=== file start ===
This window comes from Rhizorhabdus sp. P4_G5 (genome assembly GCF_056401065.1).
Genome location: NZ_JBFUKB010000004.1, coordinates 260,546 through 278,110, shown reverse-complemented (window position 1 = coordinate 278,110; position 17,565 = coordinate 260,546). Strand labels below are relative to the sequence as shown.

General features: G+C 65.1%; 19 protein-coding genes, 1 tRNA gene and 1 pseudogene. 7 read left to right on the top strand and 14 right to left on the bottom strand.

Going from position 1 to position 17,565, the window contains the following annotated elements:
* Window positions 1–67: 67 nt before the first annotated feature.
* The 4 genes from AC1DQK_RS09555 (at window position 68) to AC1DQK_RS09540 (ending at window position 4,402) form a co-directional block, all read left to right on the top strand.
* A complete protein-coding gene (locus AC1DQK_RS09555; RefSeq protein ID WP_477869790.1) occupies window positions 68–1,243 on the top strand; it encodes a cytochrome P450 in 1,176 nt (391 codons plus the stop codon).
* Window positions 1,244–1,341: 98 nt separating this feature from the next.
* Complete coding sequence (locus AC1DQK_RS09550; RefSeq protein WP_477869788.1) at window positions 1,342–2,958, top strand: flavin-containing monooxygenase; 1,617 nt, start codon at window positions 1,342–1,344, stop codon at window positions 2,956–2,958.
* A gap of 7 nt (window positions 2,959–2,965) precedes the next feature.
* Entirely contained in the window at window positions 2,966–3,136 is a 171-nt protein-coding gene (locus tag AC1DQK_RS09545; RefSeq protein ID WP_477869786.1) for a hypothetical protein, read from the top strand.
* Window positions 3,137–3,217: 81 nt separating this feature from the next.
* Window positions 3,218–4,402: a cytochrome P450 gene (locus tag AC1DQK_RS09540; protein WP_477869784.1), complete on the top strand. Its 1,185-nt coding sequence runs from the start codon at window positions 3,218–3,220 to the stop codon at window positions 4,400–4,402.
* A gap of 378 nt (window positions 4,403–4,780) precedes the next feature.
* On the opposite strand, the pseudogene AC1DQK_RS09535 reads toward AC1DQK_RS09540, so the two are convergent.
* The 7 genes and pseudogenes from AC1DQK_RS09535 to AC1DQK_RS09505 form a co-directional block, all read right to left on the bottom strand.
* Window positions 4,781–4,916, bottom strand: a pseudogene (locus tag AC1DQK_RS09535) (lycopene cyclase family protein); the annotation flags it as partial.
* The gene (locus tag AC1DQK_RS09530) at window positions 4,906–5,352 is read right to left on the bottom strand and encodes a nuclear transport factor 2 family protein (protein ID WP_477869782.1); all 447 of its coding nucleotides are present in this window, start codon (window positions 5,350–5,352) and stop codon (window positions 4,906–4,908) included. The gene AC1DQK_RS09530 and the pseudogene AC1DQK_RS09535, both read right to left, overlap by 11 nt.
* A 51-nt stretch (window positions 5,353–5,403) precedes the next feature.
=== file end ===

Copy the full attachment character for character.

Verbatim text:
This window comes from Rhizorhabdus sp. P4_G5 (genome assembly GCF_056401065.1).
Genome location: NZ_JBFUKB010000004.1, coordinates 260,546 through 278,110, shown reverse-complemented (window position 1 = coordinate 278,110; position 17,565 = coordinate 260,546). Strand labels below are relative to the sequence as shown.

General features: G+C 65.1%; 19 protein-coding genes, 1 tRNA gene and 1 pseudogene. 7 read left to right on the top strand and 14 right to left on the bottom strand.

Going from position 1 to position 17,565, the window contains the following annotated elements:
* Window positions 1–67: 67 nt before the first annotated feature.
* The 4 genes from AC1DQK_RS09555 (at window position 68) to AC1DQK_RS09540 (ending at window position 4,402) form a co-directional block, all read left to right on the top strand.
* A complete protein-coding gene (locus AC1DQK_RS09555; RefSeq protein ID WP_477869790.1) occupies window positions 68–1,243 on the top strand; it encodes a cytochrome P450 in 1,176 nt (391 codons plus the stop codon).
* Window positions 1,244–1,341: 98 nt separating this feature from the next.
* Complete coding sequence (locus AC1DQK_RS09550; RefSeq protein WP_477869788.1) at window positions 1,342–2,958, top strand: flavin-containing monooxygenase; 1,617 nt, start codon at window positions 1,342–1,344, stop codon at window positions 2,956–2,958.
* A gap of 7 nt (window positions 2,959–2,965) precedes the next feature.
* Entirely contained in the window at window positions 2,966–3,136 is a 171-nt protein-coding gene (locus tag AC1DQK_RS09545; RefSeq protein ID WP_477869786.1) for a hypothetical protein, read from the top strand.
* Window positions 3,137–3,217: 81 nt separating this feature from the next.
* Window positions 3,218–4,402: a cytochrome P450 gene (locus tag AC1DQK_RS09540; protein WP_477869784.1), complete on the top strand. Its 1,185-nt coding sequence runs from the start codon at window positions 3,218–3,220 to the stop codon at window positions 4,400–4,402.
* A gap of 378 nt (window positions 4,403–4,780) precedes the next feature.
* On the opposite strand, the pseudogene AC1DQK_RS09535 reads toward AC1DQK_RS09540, so the two are convergent.
* The 7 genes and pseudogenes from AC1DQK_RS09535 to AC1DQK_RS09505 form a co-directional block, all read right to left on the bottom strand.
* Window positions 4,781–4,916, bottom strand: a pseudogene (locus tag AC1DQK_RS09535) (lycopene cyclase family protein); the annotation flags it as partial.
* The gene (locus tag AC1DQK_RS09530) at window positions 4,906–5,352 is read right to left on the bottom strand and encodes a nuclear transport factor 2 family protein (protein ID WP_477869782.1); all 447 of its coding nucleotides are present in this window, start codon (window positions 5,350–5,352) and stop codon (window positions 4,906–4,908) included. The gene AC1DQK_RS09530 and the pseudogene AC1DQK_RS09535, both read right to left, overlap by 11 nt.
* A 51-nt stretch (window positions 5,353–5,403) precedes the next feature.